Airtel recently violated net neutrality and received a heavy backlash for introducing separate tariffs and packs for VoIP services in India. The company has now decided not to implement this new policy, at least not till TRAI issues its consultation paper on Over the Top (OTT) players.
Airtel’s argument is that it has invested over 1,40,000 Crores in building its communication network and has paid over 50,000 crores in terms of government levies in last 5 years. VoIP calls will eat through the company’s revenues in coming future. Telecoms claim a loss of 5,000 Crores per year due to these free messaging and VoIP services from OTT players.
This however is not very convincing as the company will also gain a substantial amount of revenue from increased number of Data users on its network. The Chairman of TRAI (Telecom Regulatory Authority of India) Rahul Khullar recently admitted to Financial Express, that though the move violates principles of net neutrality, it’s not illegal in any way.
Airtel will now wait for the regulatory body to judge what is in the best interest for carriers. “In view of the news reports that a consultation paper will be issued shortly by TRAI on issues relating to services offered by OTT players including VOIP, we have decided not to implement our proposed launch of VoIP packs.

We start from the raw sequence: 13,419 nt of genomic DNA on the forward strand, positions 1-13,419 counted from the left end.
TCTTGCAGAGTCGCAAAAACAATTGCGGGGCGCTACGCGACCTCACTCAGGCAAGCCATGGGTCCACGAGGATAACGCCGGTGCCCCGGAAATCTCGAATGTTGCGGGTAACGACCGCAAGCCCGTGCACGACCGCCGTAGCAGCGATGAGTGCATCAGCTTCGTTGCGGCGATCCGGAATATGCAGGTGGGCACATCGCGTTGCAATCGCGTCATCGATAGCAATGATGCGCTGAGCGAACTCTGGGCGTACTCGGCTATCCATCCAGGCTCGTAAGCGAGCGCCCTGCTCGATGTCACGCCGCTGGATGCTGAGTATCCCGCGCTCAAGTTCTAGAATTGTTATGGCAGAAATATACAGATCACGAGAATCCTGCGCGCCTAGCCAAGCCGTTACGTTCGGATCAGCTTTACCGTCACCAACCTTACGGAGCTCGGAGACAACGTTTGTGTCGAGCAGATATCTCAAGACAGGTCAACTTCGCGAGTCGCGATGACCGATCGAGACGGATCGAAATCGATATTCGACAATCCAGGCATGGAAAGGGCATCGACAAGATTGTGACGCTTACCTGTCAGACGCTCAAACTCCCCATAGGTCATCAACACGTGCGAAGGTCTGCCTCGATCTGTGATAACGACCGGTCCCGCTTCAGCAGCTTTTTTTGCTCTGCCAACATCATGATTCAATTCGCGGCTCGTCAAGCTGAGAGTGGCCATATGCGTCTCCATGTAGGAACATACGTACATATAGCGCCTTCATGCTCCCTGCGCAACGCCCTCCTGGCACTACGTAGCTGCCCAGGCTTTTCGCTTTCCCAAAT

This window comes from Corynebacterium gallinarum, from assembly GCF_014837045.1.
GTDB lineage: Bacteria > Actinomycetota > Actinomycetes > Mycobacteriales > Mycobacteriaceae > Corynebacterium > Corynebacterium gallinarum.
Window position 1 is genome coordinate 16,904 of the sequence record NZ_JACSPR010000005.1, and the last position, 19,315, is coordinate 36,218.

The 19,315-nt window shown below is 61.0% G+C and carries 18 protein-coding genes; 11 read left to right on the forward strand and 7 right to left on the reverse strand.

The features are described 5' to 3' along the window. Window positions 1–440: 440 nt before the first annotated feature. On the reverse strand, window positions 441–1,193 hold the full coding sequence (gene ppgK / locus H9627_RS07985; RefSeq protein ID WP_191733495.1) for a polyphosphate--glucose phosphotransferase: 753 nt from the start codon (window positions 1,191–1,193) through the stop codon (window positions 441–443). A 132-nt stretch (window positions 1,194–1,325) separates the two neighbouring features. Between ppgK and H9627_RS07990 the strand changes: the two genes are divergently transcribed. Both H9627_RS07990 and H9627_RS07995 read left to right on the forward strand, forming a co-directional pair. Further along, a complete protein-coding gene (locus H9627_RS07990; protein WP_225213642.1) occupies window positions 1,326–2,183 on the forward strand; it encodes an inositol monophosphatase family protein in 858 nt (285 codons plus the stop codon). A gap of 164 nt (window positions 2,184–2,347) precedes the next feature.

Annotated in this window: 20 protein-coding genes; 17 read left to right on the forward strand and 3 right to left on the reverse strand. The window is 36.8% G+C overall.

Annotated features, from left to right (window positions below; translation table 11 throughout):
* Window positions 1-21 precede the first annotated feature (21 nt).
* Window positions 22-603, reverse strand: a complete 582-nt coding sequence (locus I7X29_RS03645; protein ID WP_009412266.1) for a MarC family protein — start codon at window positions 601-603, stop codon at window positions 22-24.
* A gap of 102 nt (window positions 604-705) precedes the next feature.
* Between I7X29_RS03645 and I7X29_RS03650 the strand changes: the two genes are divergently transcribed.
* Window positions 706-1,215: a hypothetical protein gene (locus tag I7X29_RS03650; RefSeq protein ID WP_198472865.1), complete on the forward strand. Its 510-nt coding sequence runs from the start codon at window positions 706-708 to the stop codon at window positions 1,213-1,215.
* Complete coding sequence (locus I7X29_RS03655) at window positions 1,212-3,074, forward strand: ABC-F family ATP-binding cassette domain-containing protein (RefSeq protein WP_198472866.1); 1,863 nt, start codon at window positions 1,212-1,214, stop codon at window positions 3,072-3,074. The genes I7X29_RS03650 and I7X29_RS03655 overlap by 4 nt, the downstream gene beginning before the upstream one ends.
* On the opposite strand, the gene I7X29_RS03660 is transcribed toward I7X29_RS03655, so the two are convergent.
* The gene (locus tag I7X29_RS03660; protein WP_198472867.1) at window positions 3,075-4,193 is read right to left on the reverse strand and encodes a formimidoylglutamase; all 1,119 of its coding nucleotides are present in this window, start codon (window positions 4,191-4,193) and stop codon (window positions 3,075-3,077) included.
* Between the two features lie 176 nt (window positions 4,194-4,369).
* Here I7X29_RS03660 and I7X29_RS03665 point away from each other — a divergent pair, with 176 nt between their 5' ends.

We have no doubt that as a result of the consultation process a balanced outcome would emerge that would not only protect the interests of all stakeholders and viability of this important sector but would also encourage much needed investments in spectrum and roll out of data networks to fulfill the objective of digital India.”
Couple of months back, TRAI rejected the proposal of Carriers to put a fee on OTT players like WhatsApp, Skype, Viber, etc. Carrier’s wanted these players which use data via Telecoms, to pay a part of their revenue to government or to carriers, and TRAI found this unreasonable as most of the increased telecom revenue is coming from Data services and is good enough to offset losses.
Letting auditors decide the future of VoIP services seems to be the right way to go ahead.